Reaping the Benefits of User-generated Content

In order to build a successful e-learning programme, engaging content is key. But what constitutes engaging? How do you determine this? With user-generated content, it’s up to the learners to decide. Informal and social learning facilitated by peers is an effective learning method. Encouraging learners to curate and share their own learning content can bring this method into the digital world.

So what is user-generated content (UGC)? In the context of e-learning, UGC is any content that was produced and shared by learners themselves, whether students or company employees. The type of content runs the gamut from user-created videos and podcasts to blogs and articles. The success of UGC is rooted in its collaborative nature. Learners sharing content with one another can boost engagement, meaning UGC is often more effective than traditional approaches.

Like social learning (a behavioural theory that posits that new behaviours can be learned by observing and imitating others), learning with UGC is collaborative and means learning is not done alone. People have always sought guidance from their peers (peer learning is the process of students or workers learning with and from each other). UGC goes a step further: the user is not only a consumer of the content but generates their favoured learning content from which others can learn.

In a traditional e-learning situation, users log onto the learning management system (LMS) and engage with content provided by the subject matter expert, learning from that in a formal way. In a UGC setup, the user publishes their own curated content, experiences and ideas which is then accessible to other users.

The concept got its start with informal learning, but it’s quickly gaining traction in formal learning, both in the academic and corporate worlds. In corporate learning scenarios, experience and applicability often matter far more than theory. While compliance training might require off-the-shelf content, something like sales training benefits from UGC that includes actual experience in the field and gives insight into challenges, tactics, etc.

UGC offers many benefits:

Knowledge sharing: Key knowledge often lies with a handful of specialists in an organisation, and if they leave the organisation, the knowledge leaves with them. Therefore, it is wise to share that knowledge so that learners become more skilled and productive.

Enhanced user friendliness: UGC is created by users for users, therefore making the content more familiar and appealing.

Enhanced engagement: With UGC, learners are actively participating in the teaching and learning process, thus engagement is very high, which leads to better motivation and learning outcomes.

Enhances satisfaction: Users get the satisfaction of being heard and recognised for their efforts in learning.

Encourages social learning: With remote working becoming the norm at many organisations, UGC can provide an excellent opportunity for social learning. Peer-to-peer interactions not only boosts engagement, but also cultivates a sense of community within an organisation.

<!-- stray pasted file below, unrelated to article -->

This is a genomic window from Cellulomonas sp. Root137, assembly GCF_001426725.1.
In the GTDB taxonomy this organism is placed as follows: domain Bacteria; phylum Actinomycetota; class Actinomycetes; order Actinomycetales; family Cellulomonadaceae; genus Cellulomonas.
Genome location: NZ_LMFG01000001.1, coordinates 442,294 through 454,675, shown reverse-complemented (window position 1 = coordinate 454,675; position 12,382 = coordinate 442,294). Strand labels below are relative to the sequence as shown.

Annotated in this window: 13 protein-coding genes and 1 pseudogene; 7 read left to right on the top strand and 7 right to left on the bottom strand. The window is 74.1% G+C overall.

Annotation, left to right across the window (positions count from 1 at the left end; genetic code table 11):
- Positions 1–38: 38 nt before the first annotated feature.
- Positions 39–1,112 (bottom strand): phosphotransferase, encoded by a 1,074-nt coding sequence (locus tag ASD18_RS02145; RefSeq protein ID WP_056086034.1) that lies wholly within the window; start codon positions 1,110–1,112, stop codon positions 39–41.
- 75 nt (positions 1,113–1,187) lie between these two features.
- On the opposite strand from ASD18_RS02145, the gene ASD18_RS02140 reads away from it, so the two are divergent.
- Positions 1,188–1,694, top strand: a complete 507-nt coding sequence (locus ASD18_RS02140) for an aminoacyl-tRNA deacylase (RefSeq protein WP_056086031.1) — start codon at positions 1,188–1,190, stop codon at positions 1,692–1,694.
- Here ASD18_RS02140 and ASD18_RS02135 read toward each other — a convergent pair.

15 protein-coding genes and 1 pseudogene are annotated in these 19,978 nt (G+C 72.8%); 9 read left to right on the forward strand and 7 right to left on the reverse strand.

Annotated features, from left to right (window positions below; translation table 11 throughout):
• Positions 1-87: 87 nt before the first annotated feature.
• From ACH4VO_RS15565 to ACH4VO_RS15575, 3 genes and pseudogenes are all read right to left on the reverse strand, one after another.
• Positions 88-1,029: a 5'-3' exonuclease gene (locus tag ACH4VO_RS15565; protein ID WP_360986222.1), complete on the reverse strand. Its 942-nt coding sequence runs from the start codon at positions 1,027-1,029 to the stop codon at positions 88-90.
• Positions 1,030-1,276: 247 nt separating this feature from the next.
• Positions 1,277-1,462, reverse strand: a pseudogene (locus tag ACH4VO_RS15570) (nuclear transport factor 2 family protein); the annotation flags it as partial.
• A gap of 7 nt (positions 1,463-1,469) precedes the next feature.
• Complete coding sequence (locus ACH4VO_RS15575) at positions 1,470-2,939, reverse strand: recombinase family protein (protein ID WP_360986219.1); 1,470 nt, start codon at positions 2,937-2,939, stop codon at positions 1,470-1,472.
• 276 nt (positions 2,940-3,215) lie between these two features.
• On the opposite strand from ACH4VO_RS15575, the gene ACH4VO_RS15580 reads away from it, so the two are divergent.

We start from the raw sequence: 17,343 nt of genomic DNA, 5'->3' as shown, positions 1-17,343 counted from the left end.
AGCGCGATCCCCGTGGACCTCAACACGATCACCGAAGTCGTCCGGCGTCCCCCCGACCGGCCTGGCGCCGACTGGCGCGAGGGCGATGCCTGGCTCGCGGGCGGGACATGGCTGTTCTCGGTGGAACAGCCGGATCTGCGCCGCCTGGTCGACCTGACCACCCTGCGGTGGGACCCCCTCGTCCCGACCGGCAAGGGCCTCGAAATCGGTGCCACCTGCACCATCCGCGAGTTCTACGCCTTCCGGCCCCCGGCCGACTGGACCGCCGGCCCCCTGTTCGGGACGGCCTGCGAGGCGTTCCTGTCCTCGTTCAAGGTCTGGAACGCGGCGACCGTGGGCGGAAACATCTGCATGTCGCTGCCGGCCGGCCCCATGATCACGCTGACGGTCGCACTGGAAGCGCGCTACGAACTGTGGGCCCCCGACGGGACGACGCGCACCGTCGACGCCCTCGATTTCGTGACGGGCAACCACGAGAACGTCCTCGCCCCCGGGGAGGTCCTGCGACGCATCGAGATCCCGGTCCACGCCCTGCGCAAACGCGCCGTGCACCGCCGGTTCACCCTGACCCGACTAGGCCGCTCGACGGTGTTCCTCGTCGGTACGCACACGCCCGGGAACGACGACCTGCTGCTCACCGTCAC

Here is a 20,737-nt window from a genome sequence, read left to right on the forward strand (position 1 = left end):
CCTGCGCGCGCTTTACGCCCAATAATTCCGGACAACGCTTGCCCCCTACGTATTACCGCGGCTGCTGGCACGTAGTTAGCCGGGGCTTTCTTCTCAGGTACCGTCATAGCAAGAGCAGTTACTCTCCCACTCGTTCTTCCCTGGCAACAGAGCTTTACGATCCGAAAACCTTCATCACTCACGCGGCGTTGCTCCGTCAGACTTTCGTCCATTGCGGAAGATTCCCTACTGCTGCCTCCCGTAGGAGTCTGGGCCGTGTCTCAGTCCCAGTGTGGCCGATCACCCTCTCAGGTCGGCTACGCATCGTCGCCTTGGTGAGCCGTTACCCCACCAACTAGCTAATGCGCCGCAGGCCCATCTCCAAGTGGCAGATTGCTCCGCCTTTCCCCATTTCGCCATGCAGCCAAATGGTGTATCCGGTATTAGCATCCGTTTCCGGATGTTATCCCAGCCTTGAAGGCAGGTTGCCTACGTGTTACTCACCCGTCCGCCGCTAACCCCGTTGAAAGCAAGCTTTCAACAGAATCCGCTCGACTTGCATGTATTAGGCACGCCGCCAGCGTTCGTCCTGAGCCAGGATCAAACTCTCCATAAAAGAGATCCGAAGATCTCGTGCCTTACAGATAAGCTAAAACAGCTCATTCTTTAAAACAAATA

More relevance: When content is developed by fellow users, others find it more relevant and engaging. For example, if workers know that content was built using the experiences of a senior colleague, they will find it more pertinent to their line of work.

Trust among peers: Content generated by peers is more trustworthy, as they share the same real-world experiences and scenarios as each other. Subject matter experts may not have a clear picture of what the situation is on the ground in organisations.

Cost-effective: When learners create and share their own content, money can be saved on sourcing external content. It’s unlikely that UGC alone will be enough to meet learning needs, however, so striking a balance is key.

Enhanced learning culture: UGC transform users from passive recipients to active learners. This cultivates a culture of learning among the users as they take part in learning and knowledge sharing.


With all the advantages of UGC, it’s worthwhile facilitating within an organisation. Here are some ideas to ensure UGC succeeds:

Align to learning goals: Make sure the content being contributed is always in alignment with the intended learning objectives and desired outcomes. Frivolous or irrelevant UGC is going to be more of a distraction rather than a benefit to learners.

Provide examples: Kickstart the trend by providing examples of UGC to learners. If learners can see what type of content they are capable of creating and curating, they will have a clearer idea of what’s expected of them going forward.

Build a home for UGC: Gather the content in one place for users to interact with and share. Programmes such as Microsoft Teams can provide the necessary space for learners to engage with UGC.

Identify top content generators: Some learners will be more active in creating and curating UGC. Identifying the top content generators and giving them encouragement and support will facilitate a continuing cycle of content generation and may prompt other learners to participate.

Incentivise users: Users should be rewarded for generating content through prizes and competitions. This will encourage more users to get involved and ensure the success of UGC programmes.

Use an intuitive LMS: Opt for an easy-to-use learning management system so that learners can put together engaging content and courses quickly. An intuitive LMS will allow learners to upload any type of content, from text to video. It’s also helpful if learners can engage in online discussions through the platform, where they will exchange knowledge in an informal environment.

If used wisely, UGC can be a significant step forward in terms of user engagement and experiential!


Written by Rob Ewart


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